Angela Mol­lard

Why Jan­uary is the month when so many ny cou­ples get di­vorced d

The Sunday Mail (Queensland) - - NEWS - Twit­ter: @an­ge­lam­ol­lard

LETH­BRIDGE’S VIEW I FEEL sorry for Jeff Be­zos. I also feel sorry for his wife MacKen­zie.

The Amazon founder may be the rich­est per­son in the world but $US137 bil­lion ($A190 bil­lion) doesn’t in­oc­u­late you against pain.

The Be­zoses (pic­tured) may not have to sell their fam­ily home or nav­i­gate child sup­port pay­ments or ar­gue over who gets the best wine glasses but they will ex­pe­ri­ence the loss, lone­li­ness and dis­com­bob­u­la­tion of di­vorce just like any­one else.

It’s the same for se­nior La­bor front­bencher An­thony Al­banese and his wife, for­mer NSW deputy premier Carmel Teb­butt, who also an­nounced the end of their 30-year relationship last week.

The Be­zoses have four chil­dren aged be­tween 12 and 17, while Al­banese and Teb­butt have an 18-yearold son. He’s just fin­ished school. Clearly, they waited to sep­a­rate un­til he had fin­ished his ex­ams.

Jan­uary has long been re­garded as di­vorce month and it’s not just be­cause cou­ples have spent the stress­ful Christ­mas sea­son to­gether and sud­denly re­alised they can’t stand each other. Most mar­riages floun­der by de­grees un­til fi­nally all the dis­tress and dys­func­tion be­comes too much.

They can com­bust spec­tac­u­larly – as ap­pears to be the case with Sam Burgess and his wife Phoebe just weeks after the birth of their second child – or they can qui­etly oc­cur after con­sid­er­able thought, ef­fort and soul-search­ing.

The fact this hap­pens in Jan­uary is gen­er­ally be­cause of the care cou­ples take: they plan; they work around their chil­dren’s school­ing; they see a new year as a nat­u­ral

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time to bring about change.

While di­vorce is un­de­ni­ably sad, what’s heart­en­ing is the way we are di­vorc­ing. In the five years since Gwyneth Pal­trow and Chris Martin pro­voked scorn for “con­sciously un­cou­pling” – one com­men­ta­tor called it “sickly self-serv­ing twad­dle” – peo­ple are re­al­is­ing that rea­son rather than re­crim­i­na­tion serves ev­ery­one bet­ter. Ex­cept per­haps di­vorce lawyers.

Cyn­ics will sneer at the com­ment from the Be­zoses that they feel in­cred­i­bly lucky to have found each other and deeply grate­ful for the years they had to­gether.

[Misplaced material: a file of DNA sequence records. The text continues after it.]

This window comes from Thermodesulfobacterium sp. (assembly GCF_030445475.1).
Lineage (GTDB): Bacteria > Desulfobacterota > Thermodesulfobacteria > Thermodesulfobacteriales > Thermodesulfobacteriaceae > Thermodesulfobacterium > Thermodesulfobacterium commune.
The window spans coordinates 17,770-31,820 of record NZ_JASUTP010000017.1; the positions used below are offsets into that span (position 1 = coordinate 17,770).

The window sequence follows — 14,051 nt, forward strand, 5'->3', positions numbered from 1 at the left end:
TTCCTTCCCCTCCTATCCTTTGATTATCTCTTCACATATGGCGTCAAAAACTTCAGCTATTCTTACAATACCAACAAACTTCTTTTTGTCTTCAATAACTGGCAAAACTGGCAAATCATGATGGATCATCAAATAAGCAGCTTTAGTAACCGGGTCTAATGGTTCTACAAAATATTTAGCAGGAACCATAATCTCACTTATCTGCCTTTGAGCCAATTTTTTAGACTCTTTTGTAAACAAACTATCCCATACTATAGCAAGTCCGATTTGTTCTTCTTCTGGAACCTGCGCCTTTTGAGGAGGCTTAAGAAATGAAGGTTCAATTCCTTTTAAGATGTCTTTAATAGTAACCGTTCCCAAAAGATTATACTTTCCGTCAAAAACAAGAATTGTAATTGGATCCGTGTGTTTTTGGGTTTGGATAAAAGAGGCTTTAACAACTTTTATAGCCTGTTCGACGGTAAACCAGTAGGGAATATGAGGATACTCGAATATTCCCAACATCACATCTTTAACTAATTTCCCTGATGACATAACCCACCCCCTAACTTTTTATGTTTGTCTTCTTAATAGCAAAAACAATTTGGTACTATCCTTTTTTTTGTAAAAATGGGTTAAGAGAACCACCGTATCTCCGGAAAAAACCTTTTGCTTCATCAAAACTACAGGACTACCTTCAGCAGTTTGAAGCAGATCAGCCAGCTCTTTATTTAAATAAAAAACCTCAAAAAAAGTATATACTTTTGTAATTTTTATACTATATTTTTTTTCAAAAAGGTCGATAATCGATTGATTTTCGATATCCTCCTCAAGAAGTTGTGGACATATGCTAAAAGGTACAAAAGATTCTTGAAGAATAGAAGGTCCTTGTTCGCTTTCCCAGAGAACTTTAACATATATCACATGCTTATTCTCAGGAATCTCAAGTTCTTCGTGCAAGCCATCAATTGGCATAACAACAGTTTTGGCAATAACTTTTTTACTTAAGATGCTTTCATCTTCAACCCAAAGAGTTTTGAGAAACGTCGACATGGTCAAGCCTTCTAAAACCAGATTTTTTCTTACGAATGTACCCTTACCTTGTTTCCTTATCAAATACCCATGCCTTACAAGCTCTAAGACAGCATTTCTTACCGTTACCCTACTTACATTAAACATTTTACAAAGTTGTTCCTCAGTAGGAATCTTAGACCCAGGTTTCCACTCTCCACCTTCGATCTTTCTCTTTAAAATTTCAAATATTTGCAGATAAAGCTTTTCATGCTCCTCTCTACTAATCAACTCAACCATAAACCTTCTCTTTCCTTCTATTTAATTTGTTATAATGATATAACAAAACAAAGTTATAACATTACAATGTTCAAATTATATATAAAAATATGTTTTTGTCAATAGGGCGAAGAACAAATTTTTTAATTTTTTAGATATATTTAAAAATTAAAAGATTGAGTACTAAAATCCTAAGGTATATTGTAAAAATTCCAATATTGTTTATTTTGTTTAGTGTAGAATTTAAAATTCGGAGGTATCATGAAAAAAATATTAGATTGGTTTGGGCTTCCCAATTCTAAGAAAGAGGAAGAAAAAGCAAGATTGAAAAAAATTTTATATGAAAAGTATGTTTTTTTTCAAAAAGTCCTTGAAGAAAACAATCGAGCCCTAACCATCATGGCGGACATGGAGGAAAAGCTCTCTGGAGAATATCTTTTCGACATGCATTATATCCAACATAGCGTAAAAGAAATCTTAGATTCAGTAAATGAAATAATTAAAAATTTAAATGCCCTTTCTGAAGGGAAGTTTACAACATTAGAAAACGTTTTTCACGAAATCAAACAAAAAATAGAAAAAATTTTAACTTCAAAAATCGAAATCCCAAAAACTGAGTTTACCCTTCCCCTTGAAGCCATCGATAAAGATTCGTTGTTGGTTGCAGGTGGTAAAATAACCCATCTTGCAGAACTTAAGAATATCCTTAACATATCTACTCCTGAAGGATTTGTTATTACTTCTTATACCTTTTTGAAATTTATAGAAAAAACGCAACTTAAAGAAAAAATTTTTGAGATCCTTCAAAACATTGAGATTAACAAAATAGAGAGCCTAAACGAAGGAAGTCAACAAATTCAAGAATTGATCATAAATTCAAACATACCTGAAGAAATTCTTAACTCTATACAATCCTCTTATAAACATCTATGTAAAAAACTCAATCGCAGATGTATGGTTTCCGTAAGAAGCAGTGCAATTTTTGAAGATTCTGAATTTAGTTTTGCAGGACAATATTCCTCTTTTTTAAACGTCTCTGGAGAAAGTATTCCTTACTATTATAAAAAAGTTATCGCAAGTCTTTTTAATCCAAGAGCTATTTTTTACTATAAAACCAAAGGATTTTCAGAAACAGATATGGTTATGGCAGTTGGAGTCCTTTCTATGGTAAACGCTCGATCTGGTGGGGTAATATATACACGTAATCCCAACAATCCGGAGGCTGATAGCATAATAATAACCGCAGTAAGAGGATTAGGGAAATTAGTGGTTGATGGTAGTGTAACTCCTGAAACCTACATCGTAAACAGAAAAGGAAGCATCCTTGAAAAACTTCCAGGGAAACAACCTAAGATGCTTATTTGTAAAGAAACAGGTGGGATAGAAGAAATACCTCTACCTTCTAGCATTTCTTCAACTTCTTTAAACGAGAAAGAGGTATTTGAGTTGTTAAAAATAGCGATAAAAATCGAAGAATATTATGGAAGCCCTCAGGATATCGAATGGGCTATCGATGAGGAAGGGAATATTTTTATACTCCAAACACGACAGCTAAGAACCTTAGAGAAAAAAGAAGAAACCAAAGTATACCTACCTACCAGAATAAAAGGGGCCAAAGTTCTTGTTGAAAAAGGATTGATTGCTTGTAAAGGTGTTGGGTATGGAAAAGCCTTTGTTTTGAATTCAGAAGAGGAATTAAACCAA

“If we had known we would sep­a­rate after 25 years, we would do it all again,” they said in a joint state­ment. “We’ve had such a great life to­gether as a mar­ried cou­ple.”

How wise, how re­fresh­ing, how grown up. But more than that, what a ter­rific road map they’ve given their chil­dren and oth­ers. What they seem to be say­ing is that life doesn’t al­ways work out the way y ou planned but even fi­nite love can be cel­e­brated and cher­ished. Like­wise, they point out that they “re­main a fam­ily”. This is not con­fected dam­age-lim­i­ta­tion spin – it’s a fact that chil­dren link cou­ples for­ever. Ev­ery time a sep­a­rated cou­ple nav­i­gates their new sta­tus with kind­ness and dig­nity, they show­case to their kids the sort of de­cency and re­silience which strength­ens all of us. Un­savoury though it may be, com­pare the Pal­trow/Be­zos ap­proach to the tox­i­c­ity of the Ste­fanovic mar­riage. There can be no doubt that Karl and his ex-wife Cas­san­dra Thor­burn have suf­fered both per­son­ally and pro­fes­sion­ally, but they’ve both con­trib­uted to their split be­ing an en­dur­ing spec­ta­cle. We didn’t need to know that their teenage son re­fused to leave the mar­i­tal home after it was sold or that he and his sib­lings didn’t at­tend their father’s wed­ding – two pieces of in­for­ma­tion freely of­fered by Thor­burn. More than two years on from their split, their lives are still of in­ter­est be­cause they gen­er­ate clicks. Close down the flow of in­for­ma­tion and in­ter­est wanes. Such a choice would also safe­guard their chil­dren. Di­vorce lawyer He­len Ward, who acted for Guy Ritchie when he and Madonna fought over their son, Rocco, ex­plained the dif­fer­ence be­tween pain and dam­age.

“The pain and grief that chil­dren suf­fer when their par­ents di­vorce is an ex­pe­ri­ence that may com­pel the chil­dren to ma­ture and find re­silience.” Con­versely, she said the dam­age done by con­flict – par­tic­u­larly when par­ents use their chil­dren as pawns – is “ir­repara­ble”.

Ob­vi­ously, some mar­riage breakups – es­pe­cially those in­volv­ing vi­o­lence – are hor­ren­dous. But how many more fam­i­lies might ben­e­fit from what I call a “slow, soft and shut up” ap­proach. Wit­ness Gwyneth Pal­trow’s decision not to live with her new hus­band Brad Falchuk be­cause, as she says, “with teenage kids, you’ve got to tread lightly”.

Sure it’s un­con­ven­tional but it’s also a cre­ative, slow and re­spect­ful solution. Why shouldn’t the kids’ needs come first?

Be­ing soft, both with your­self and your ex, can also smooth things. A coun­sel­lor told me that many di­vorced cou­ples found it hard to say “you’re right” so she en­cour­aged them to say “fair call”. It also helps to let go of what I call your “vic­tim story”.

Mar­riages end be­cause peo­ple feel ag­grieved but con­stantly re­peat­ing that story to your­self and oth­ers is emo­tion­ally ex­haust­ing and doesn’t pro­pel you for­ward. As for “shut­ting up”, those kids you share will grow up to be adults who re­mem­ber.

“I never heard Dad say a bad word about Mum after they di­vorced,” a friend once told me.

It’s my goal that my own chil­dren will be able to say the same.


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